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Food allergies: Types of mango allergy reactions

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Some individuals end up with symptoms of mango allergy after consumption of the fruit. As a popular tropical fruit in areas with warm climates, mangoes can be enjoyed as a fresh fruit, as juices, blended in smoothies and shakes, jams and even pickled and dried.

Despite the popularity of mangoes, mango allergy reactions are not common. Nevertheless, the types of reactions that can occur after consumption of mangoes occur in various forms.

What are the forms of mango allergy reactions?

Contact dermatitis

Mango allergy

Oral allergy syndrome is an IgE-mediated reaction that is similar to one that causes anaphylaxis but with mild symptoms such as mouth itchiness, burning and fullness.

This is a common reaction that can occur after consuming mangoes. Contact dermatitis strikingly resembles a poison oak rash that typically affects the face in just a few hours of consuming the fruit and lasts for a few days.

The rash often appears as small-sized, itchy blisters on the skin that might drain and peel over in the next few days. The cause of the reaction is not IgE antibodies but by certain white blood cells that react to certain chemicals present in the mango peel, tree bark and fruit below the peel.

Urushiol is the chemical present in poison ivy, poison oak and poison sumac, thus those who are sensitive to exposure to these plants are likely to end up with contact dermatitis to mangoes.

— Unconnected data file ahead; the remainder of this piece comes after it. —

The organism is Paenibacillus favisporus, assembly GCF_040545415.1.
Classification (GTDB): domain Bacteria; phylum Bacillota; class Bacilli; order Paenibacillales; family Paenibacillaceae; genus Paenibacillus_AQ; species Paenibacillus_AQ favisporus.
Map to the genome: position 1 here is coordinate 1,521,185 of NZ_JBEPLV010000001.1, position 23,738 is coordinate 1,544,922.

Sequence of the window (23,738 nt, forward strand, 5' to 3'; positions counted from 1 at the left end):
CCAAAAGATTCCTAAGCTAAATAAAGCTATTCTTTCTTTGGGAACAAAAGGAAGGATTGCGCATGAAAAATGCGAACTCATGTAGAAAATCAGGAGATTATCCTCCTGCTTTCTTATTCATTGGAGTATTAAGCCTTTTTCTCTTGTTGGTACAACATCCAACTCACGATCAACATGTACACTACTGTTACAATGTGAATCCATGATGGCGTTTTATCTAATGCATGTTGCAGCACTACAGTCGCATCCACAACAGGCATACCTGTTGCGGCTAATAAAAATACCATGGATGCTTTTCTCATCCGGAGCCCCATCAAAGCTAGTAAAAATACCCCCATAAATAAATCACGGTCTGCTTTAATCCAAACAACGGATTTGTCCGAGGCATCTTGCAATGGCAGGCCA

Even though this reaction is not dangerous, it can be annoying and uncomfortable. The treatment involves topical or systemic corticosteroids depending on the severity of the reaction.

Oral allergy syndrome

Oral allergy syndrome is an IgE-mediated reaction that is similar to one that causes anaphylaxis but with mild symptoms such as mouth itchiness, burning and fullness. The symptoms usually manifest almost right after consuming fresh mango and eventually resolves without treatment after a few minutes.

This type of mango allergy reaction manifests as a result of similarities between the proteins in the fresh fruit and the pollen or latex protein. If oral allergy syndrome occurs due to pollen allergy, the individual is likely to be allergic to either birch pollen or mugwort pollen. Additionally, latex allergy can also trigger the symptoms after eating mangoes.


This is a severe allergic reaction due to the IgE antibodies. Those who have this type of mango allergy reaction experience symptoms right after ingesting the fruit and can include the following:

  • Chest tightness
  • Wheezing
  • Shortness of breath
  • Urticaria/hives and angioedema

The management of these reactions are similar to other forms of severe food allergies. A diagnosis for this reaction is done via a skin test or blood test.

Avoidance of the mango fruit is required for those who have experienced anaphylaxis after eating mangoes. Nevertheless, there are other foods that cross-react with mangoes including pistachios and cashews.

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